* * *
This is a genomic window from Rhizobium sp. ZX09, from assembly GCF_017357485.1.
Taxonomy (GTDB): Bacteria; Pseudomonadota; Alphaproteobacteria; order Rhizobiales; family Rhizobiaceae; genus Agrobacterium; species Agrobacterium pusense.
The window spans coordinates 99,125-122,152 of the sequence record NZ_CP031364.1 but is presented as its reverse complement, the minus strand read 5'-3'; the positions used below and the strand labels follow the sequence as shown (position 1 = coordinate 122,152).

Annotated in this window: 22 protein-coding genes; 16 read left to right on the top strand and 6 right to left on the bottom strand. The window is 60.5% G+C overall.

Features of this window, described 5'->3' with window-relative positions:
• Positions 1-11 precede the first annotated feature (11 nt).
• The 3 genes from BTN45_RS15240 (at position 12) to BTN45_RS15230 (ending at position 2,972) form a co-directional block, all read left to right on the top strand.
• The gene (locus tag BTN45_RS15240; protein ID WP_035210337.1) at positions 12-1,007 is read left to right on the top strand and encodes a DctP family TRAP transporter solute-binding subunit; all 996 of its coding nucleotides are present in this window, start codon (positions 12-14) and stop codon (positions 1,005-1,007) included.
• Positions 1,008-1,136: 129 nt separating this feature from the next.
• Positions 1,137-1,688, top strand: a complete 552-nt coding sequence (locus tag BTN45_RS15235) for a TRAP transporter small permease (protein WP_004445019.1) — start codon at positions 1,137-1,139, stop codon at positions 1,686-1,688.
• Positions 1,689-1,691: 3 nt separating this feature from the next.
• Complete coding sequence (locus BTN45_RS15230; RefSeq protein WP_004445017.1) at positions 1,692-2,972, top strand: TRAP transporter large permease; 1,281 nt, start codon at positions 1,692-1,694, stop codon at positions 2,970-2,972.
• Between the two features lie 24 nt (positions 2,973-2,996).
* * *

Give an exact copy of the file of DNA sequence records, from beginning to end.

This is a genomic window from Rhizobium sp. ZX09, from assembly GCF_017357485.1.
Taxonomy (GTDB): Bacteria; Pseudomonadota; Alphaproteobacteria; order Rhizobiales; family Rhizobiaceae; genus Agrobacterium; species Agrobacterium pusense.
The window spans coordinates 99,125-122,152 of the sequence record NZ_CP031364.1 but is presented as its reverse complement, the minus strand read 5'-3'; the positions used below and the strand labels follow the sequence as shown (position 1 = coordinate 122,152).

Annotated in this window: 22 protein-coding genes; 16 read left to right on the top strand and 6 right to left on the bottom strand. The window is 60.5% G+C overall.

Features of this window, described 5'->3' with window-relative positions:
• Positions 1-11 precede the first annotated feature (11 nt).
• The 3 genes from BTN45_RS15240 (at position 12) to BTN45_RS15230 (ending at position 2,972) form a co-directional block, all read left to right on the top strand.
• The gene (locus tag BTN45_RS15240; protein ID WP_035210337.1) at positions 12-1,007 is read left to right on the top strand and encodes a DctP family TRAP transporter solute-binding subunit; all 996 of its coding nucleotides are present in this window, start codon (positions 12-14) and stop codon (positions 1,005-1,007) included.
• Positions 1,008-1,136: 129 nt separating this feature from the next.
• Positions 1,137-1,688, top strand: a complete 552-nt coding sequence (locus tag BTN45_RS15235) for a TRAP transporter small permease (protein WP_004445019.1) — start codon at positions 1,137-1,139, stop codon at positions 1,686-1,688.
• Positions 1,689-1,691: 3 nt separating this feature from the next.
• Complete coding sequence (locus BTN45_RS15230; RefSeq protein WP_004445017.1) at positions 1,692-2,972, top strand: TRAP transporter large permease; 1,281 nt, start codon at positions 1,692-1,694, stop codon at positions 2,970-2,972.
• Between the two features lie 24 nt (positions 2,973-2,996).